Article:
Education Secretary Nicky Morgan has announced how she plans to tackle underachievement in schools by recruiting a pool of “elite teachers” into struggling schools.
The education secretary has said that there are 20 local authorities around the UK where most pupils do not achieve five good GCSE’s including English and Maths. Mrs Morgan claimed that “coastal towns and rural areas are the main areas struggling due to struggles in recruiting and retaining good teachers, meaning they lack the vital ingredient that makes for a successful education. Too many young people aren’t being given the chance to succeed because of where they live”. Because of this these Mrs Morgan is looking to target the costal and rural areas by bringing in these “elite teachers”. But where are these teachers going to come from in this recruitment crisis?
In a speech last Tuesday, Nicky announced details of the pre-election pledge to create a National Teaching Service. This will look to recruit a pool of 1,500 high achieving teachers over five years who would be sent to schools in areas with poor results, such as coastal towns. In a bid to make these roles attractive to the 1,500 elite teachers, Mrs Morgan plans on providing financial incentives with staff expected to stay up to three years. The National Teaching Service will aim to play an integral role in solving the issue coastal towns and rural areas are facing. Brian Lightman, leader of the ASCL head teachers’ union, has welcomed the National Teaching Service with open arms claiming that it could be the answer to helping schools in parts of the country where they “simply cannot recruit teachers”. Back in 2001 this idea was used by a Mckinsey consultant Brett Wigdortz, who recruited top graduates, offered them six weeks of teacher training and then put them straight to work in the country’s worst performing schools. In return the graduates where offered mentoring, support and better than average starting salaries. But will it work this time?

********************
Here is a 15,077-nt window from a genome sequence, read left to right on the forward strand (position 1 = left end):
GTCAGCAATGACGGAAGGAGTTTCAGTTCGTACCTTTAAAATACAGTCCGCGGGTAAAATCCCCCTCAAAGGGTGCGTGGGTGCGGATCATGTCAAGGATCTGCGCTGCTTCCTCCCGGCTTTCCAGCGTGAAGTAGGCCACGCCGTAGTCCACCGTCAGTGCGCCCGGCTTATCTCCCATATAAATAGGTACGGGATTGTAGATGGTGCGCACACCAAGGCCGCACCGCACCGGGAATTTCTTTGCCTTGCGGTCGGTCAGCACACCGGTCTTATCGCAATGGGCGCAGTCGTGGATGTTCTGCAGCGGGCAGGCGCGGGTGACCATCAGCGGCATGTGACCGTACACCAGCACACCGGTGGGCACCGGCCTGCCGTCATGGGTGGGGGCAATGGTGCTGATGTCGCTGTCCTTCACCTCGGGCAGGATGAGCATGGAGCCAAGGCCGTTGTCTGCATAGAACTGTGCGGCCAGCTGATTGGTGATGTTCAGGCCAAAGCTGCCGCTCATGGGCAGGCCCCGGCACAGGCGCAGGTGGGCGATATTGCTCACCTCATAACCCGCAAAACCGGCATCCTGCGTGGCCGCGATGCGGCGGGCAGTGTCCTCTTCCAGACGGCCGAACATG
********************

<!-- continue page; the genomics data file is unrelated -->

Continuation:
Strategies similar to these have been previously used offering top head teachers incentives to go to failing schools in coastal areas. The idea is favoured by almost everyone but where are these 1,500 ‘elite teachers’ coming from? Surely they will be working at other schools? Taking these teachers from the other schools will this not hamper their progression? What do you think? Have your say here…